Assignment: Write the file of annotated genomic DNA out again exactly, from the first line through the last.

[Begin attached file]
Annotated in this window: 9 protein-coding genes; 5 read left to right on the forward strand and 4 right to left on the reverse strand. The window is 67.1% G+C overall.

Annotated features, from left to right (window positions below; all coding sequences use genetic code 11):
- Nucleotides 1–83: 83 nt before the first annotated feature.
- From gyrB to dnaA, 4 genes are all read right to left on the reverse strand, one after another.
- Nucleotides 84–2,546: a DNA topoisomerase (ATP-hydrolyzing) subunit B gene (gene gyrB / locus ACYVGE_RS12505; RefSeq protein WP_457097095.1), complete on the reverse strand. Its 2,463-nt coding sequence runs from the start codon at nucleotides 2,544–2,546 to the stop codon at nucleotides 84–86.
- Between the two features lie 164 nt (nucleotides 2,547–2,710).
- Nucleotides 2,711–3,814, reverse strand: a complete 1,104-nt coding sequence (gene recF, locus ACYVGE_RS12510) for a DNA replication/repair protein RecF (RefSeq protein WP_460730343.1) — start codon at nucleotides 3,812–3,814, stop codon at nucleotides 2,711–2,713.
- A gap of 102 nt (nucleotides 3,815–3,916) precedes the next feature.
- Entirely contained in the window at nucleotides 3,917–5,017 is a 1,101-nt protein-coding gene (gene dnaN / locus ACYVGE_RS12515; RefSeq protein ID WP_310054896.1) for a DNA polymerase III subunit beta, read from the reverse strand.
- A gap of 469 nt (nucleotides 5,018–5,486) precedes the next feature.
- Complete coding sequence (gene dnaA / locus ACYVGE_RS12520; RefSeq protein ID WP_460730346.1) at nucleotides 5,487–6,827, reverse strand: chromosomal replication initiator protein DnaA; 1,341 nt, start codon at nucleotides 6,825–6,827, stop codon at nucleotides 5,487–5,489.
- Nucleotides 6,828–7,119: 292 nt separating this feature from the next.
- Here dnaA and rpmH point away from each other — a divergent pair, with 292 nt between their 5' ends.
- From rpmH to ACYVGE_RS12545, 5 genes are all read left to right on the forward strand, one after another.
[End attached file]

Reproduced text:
Annotated in this window: 9 protein-coding genes; 5 read left to right on the forward strand and 4 right to left on the reverse strand. The window is 67.1% G+C overall.

Annotated features, from left to right (window positions below; all coding sequences use genetic code 11):
- Nucleotides 1–83: 83 nt before the first annotated feature.
- From gyrB to dnaA, 4 genes are all read right to left on the reverse strand, one after another.
- Nucleotides 84–2,546: a DNA topoisomerase (ATP-hydrolyzing) subunit B gene (gene gyrB / locus ACYVGE_RS12505; RefSeq protein WP_457097095.1), complete on the reverse strand. Its 2,463-nt coding sequence runs from the start codon at nucleotides 2,544–2,546 to the stop codon at nucleotides 84–86.
- Between the two features lie 164 nt (nucleotides 2,547–2,710).
- Nucleotides 2,711–3,814, reverse strand: a complete 1,104-nt coding sequence (gene recF, locus ACYVGE_RS12510) for a DNA replication/repair protein RecF (RefSeq protein WP_460730343.1) — start codon at nucleotides 3,812–3,814, stop codon at nucleotides 2,711–2,713.
- A gap of 102 nt (nucleotides 3,815–3,916) precedes the next feature.
- Entirely contained in the window at nucleotides 3,917–5,017 is a 1,101-nt protein-coding gene (gene dnaN / locus ACYVGE_RS12515; RefSeq protein ID WP_310054896.1) for a DNA polymerase III subunit beta, read from the reverse strand.
- A gap of 469 nt (nucleotides 5,018–5,486) precedes the next feature.
- Complete coding sequence (gene dnaA / locus ACYVGE_RS12520; RefSeq protein ID WP_460730346.1) at nucleotides 5,487–6,827, reverse strand: chromosomal replication initiator protein DnaA; 1,341 nt, start codon at nucleotides 6,825–6,827, stop codon at nucleotides 5,487–5,489.
- Nucleotides 6,828–7,119: 292 nt separating this feature from the next.
- Here dnaA and rpmH point away from each other — a divergent pair, with 292 nt between their 5' ends.
- From rpmH to ACYVGE_RS12545, 5 genes are all read left to right on the forward strand, one after another.